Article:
A strict report, worthy of sympathy.

Pub Date: June 15, 1951

ISBN: 0316769177

Page Count: -

Publisher: Little, Brown

Review Posted Online: Nov. 2, 2011

Kirkus Reviews Issue: June 15, 1951

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The phrase “tour de force” could have been invented for this audacious novel.

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A LITTLE LIFE

Four men who meet as college roommates move to New York and spend the next three decades gaining renown in their professions—as an architect, painter, actor and lawyer—and struggling with demons in their intertwined personal lives.

Yanagihara (The People in the Trees, 2013) takes the still-bold leap of writing about characters who don’t share her background; in addition to being male, JB is African-American, Malcolm has a black father and white mother, Willem is white, and “Jude’s race was undetermined”—deserted at birth, he was raised in a monastery and had an unspeakably traumatic childhood that’s revealed slowly over the course of the book. Two of them are gay, one straight and one bisexual. There isn’t a single significant female character, and for a long novel, there isn’t much plot. There aren’t even many markers of what’s happening in the outside world; Jude moves to a loft in SoHo as a young man, but we don’t see the neighborhood change from gritty artists’ enclave to glitzy tourist destination. What we get instead is an intensely interior look at the friends’ psyches and relationships, and it’s utterly enthralling. The four men think about work and creativity and success and failure; they cook for each other, compete with each other and jostle for each other’s affection. JB bases his entire artistic career on painting portraits of his friends, while Malcolm takes care of them by designing their apartments and houses. When Jude, as an adult, is adopted by his favorite Harvard law professor, his friends join him for Thanksgiving in Cambridge every year. And when Willem becomes a movie star, they all bask in his glow. Eventually, the tone darkens and the story narrows to focus on Jude as the pain of his past cuts deep into his carefully constructed life.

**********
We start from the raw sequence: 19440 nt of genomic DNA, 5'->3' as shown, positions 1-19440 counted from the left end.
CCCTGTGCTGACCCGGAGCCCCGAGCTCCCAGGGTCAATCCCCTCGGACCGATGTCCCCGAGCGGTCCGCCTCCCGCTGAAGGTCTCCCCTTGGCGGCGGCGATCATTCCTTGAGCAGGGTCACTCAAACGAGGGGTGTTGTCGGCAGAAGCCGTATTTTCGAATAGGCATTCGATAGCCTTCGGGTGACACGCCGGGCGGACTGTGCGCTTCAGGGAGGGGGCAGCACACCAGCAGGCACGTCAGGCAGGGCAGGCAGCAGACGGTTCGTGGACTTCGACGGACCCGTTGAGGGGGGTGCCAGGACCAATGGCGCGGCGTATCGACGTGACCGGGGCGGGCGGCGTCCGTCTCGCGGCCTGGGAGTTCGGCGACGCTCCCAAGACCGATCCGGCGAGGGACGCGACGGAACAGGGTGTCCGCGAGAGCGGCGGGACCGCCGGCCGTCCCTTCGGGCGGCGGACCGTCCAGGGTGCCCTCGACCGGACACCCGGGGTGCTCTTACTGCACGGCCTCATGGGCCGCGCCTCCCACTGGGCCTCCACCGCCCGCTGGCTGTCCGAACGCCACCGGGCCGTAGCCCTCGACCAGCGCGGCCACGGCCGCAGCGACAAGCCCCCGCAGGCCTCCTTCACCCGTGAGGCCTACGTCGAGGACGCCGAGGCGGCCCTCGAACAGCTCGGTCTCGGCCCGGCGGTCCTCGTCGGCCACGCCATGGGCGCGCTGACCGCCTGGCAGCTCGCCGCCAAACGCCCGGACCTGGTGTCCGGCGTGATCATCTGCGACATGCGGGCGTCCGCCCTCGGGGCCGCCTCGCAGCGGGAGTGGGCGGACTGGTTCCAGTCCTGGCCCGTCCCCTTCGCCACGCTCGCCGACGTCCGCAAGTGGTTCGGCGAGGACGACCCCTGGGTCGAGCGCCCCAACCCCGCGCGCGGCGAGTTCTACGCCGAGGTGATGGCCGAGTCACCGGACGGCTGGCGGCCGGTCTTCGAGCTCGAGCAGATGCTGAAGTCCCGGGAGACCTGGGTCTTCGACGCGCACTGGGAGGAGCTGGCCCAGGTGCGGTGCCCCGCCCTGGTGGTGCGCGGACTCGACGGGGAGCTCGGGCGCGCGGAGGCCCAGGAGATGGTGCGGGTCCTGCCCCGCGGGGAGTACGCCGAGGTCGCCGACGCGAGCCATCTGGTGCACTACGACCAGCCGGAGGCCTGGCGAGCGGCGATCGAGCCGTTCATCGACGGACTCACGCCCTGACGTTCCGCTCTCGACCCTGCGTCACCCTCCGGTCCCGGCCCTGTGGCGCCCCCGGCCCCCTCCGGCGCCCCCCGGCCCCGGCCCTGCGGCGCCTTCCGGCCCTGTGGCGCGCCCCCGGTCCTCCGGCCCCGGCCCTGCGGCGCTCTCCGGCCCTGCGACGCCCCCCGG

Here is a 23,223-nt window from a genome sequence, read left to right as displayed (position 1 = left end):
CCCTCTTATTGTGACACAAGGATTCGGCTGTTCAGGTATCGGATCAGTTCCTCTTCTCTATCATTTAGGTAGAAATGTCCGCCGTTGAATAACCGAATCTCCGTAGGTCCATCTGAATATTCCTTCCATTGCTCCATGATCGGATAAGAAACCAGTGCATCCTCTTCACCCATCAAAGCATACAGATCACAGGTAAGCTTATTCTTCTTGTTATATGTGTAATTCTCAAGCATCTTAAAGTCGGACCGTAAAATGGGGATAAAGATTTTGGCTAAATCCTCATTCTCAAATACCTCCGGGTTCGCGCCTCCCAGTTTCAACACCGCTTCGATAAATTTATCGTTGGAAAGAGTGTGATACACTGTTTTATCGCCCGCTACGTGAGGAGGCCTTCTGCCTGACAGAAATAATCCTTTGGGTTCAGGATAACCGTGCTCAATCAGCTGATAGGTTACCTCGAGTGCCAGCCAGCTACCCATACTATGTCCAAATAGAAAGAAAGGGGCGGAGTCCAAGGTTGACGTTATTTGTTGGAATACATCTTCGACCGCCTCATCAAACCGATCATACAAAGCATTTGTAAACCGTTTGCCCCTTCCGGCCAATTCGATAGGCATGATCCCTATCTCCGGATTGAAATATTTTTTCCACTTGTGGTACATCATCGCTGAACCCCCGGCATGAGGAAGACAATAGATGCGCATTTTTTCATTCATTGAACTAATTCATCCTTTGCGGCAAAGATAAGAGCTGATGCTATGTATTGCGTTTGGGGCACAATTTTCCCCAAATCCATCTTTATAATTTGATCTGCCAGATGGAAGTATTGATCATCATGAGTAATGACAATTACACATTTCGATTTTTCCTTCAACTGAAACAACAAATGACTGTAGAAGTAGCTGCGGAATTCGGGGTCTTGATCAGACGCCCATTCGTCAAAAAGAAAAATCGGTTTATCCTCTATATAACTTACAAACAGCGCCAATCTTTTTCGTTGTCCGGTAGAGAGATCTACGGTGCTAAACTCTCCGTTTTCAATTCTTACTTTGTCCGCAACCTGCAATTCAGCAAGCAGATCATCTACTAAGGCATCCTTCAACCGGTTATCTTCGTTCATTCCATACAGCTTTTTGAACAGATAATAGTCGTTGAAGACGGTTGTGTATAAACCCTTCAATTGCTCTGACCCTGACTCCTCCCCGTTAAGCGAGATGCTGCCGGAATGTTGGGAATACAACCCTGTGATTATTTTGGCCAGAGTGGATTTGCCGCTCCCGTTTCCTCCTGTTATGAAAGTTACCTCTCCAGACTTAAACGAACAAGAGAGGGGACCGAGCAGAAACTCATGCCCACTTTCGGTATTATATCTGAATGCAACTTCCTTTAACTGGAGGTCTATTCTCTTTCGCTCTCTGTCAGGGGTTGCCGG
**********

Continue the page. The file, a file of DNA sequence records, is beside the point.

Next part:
The phrase “tour de force” could have been invented for this audacious novel.

Pub Date: March 10, 2015

ISBN: 978-0-385-53925-8

Page Count: 720

Publisher: Doubleday

Review Posted Online: Dec. 22, 2014

Kirkus Reviews Issue: Jan. 1, 2015